Super Bowl 47: It's Time to Call Joe Flacco Elite

Aashish SharmaCorrespondent IFebruary 3, 2013

NEW ORLEANS, LA - FEBRUARY 03:  Joe Flacco #5 of the Baltimore Ravens and teammate  Ray Lewis #52 celebrate together following their win against the San Francisco 49ers during Super Bowl XLVII at the Mercedes-Benz Superdome on February 3, 2013 in New Orleans, Louisiana. The Ravens defeated the 49ers 34-31.  (Photo by Chris Graythen/Getty Images)
Chris Graythen/Getty Images

For the past decade the Baltimore Ravens were known as defensive-minded team with stalwarts like Ray Lewis and Ed Reed serving as the faces of the franchise.

But this is a team in transition. Lewis just played in his last game and Reed is an aging free agent who may be playing elsewhere next year.

This season Joe Flacco altered the perception that he is simply a serviceable quarterback. He is much more than that—he is elite. This was highly evidenced by his historic four-game performance in these playoffs when he threw 11 touchdowns and no interceptions. Flacco outplayed two future Hall of Fame quarterbacks on the road.

He had arguably the greatest four-game postseason performance by a quarterback in NFL playoff history.

So is he elite?

There is a long list of names that come to mind when discussing elite quarterbacks. Here are ESPN football analyst Ron Jaworski’s top 10 pre-2012 rankings quarterback rankings:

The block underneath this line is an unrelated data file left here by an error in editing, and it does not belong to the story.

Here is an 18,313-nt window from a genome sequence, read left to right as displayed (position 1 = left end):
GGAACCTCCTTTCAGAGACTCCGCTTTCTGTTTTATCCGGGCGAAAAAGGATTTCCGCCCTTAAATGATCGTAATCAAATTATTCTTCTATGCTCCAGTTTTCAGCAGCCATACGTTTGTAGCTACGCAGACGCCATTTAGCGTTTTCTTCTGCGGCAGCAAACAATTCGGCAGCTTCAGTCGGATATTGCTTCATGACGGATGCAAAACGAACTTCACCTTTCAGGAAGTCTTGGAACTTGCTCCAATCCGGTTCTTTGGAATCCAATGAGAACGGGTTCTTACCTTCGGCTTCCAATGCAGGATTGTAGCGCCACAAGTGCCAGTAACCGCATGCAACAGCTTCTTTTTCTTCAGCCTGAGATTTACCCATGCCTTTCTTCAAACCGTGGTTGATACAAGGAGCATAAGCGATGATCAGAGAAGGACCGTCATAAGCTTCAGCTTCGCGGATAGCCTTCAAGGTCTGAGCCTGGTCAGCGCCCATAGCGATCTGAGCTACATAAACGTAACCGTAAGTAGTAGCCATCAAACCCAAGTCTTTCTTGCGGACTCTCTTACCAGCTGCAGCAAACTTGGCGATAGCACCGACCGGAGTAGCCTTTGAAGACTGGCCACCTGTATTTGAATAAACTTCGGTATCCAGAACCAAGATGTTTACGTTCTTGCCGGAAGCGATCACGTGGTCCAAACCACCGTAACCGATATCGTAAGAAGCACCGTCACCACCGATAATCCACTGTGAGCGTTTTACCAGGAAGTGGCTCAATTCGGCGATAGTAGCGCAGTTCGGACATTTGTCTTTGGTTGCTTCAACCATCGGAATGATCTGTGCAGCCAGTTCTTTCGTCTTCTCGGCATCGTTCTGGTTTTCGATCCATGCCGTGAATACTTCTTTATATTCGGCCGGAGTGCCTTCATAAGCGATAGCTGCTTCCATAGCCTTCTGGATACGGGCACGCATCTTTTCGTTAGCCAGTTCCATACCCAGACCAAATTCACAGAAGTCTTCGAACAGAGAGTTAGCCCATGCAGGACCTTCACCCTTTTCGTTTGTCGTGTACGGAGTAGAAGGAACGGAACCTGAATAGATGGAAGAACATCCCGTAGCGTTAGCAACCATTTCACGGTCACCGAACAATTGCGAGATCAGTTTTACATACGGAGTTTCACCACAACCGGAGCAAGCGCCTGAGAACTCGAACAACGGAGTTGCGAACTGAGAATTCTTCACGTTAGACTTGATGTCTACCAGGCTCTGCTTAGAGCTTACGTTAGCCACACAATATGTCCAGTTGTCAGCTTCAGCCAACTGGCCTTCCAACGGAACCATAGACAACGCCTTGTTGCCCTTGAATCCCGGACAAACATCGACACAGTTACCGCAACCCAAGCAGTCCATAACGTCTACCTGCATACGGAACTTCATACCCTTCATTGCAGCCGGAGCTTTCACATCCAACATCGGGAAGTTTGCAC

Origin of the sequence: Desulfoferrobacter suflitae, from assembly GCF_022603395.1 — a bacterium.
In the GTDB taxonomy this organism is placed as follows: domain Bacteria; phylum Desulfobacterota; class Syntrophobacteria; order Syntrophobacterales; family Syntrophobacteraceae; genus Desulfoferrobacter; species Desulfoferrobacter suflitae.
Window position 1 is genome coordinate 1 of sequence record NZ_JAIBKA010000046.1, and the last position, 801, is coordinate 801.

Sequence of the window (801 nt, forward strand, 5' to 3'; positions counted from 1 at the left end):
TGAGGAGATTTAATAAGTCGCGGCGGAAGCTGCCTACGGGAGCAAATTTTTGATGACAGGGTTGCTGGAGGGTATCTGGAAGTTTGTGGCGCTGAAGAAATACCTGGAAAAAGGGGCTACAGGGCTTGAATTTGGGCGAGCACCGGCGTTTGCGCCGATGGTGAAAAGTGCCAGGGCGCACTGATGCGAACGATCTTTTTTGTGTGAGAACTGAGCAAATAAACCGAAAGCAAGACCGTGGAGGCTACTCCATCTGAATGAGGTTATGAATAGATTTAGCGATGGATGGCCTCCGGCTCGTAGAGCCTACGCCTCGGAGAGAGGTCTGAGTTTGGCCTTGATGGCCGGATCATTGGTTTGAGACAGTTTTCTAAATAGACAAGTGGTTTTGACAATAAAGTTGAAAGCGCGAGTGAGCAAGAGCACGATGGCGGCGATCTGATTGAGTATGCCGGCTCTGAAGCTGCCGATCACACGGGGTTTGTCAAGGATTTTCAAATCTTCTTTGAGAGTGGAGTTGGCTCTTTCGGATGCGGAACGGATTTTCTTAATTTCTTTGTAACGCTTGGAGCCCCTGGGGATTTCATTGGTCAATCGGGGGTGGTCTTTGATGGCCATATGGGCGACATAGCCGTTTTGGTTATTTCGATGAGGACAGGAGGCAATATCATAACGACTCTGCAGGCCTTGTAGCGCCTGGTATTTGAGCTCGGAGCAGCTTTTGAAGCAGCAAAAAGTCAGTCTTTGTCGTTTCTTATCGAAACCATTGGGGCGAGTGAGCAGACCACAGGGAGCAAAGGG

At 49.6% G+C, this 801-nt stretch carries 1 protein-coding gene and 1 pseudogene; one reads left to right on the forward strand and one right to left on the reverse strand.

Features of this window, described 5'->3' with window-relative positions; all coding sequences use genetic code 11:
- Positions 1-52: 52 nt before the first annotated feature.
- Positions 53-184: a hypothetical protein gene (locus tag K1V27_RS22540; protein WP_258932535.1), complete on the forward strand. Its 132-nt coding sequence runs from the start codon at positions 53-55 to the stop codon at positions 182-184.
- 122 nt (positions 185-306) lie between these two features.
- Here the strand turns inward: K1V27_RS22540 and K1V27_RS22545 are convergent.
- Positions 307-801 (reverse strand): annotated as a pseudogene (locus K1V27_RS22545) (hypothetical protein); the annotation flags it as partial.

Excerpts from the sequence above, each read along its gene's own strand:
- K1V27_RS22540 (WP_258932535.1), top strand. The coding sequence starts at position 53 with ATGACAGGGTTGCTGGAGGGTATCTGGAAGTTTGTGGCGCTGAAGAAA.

Being elite is not about putting up gaudy numbers, it’s about winning football games—especially the ones that count. Joe Flacco has done that better than anybody in recent history. If the top six, regardless of the order, stays the same heading into the 2013-14 season, Flacco should be number seven. After all, they are all former Super Bowl champions.

This season he became the first quarterback to lead his team to the playoffs every year for the first five years of his career—pretty impressive considering he plays in the tough AFC North. Flacco also owns a career 9-3 record in the postseason—that’s more playoff wins than Aaron Rodgers, Drew Brees and Eli Manning.  

At this rate, the 28-year-old Flacco could challenge Tom Brady for the all-time record for postseason victories by the time his career ends.

It took him a while to get recognized for his efforts, but with confetti falling as he hoisted the Vince Lombardi trophy, the world watched as the NFL’s newest elite quarterback was crowned a champion.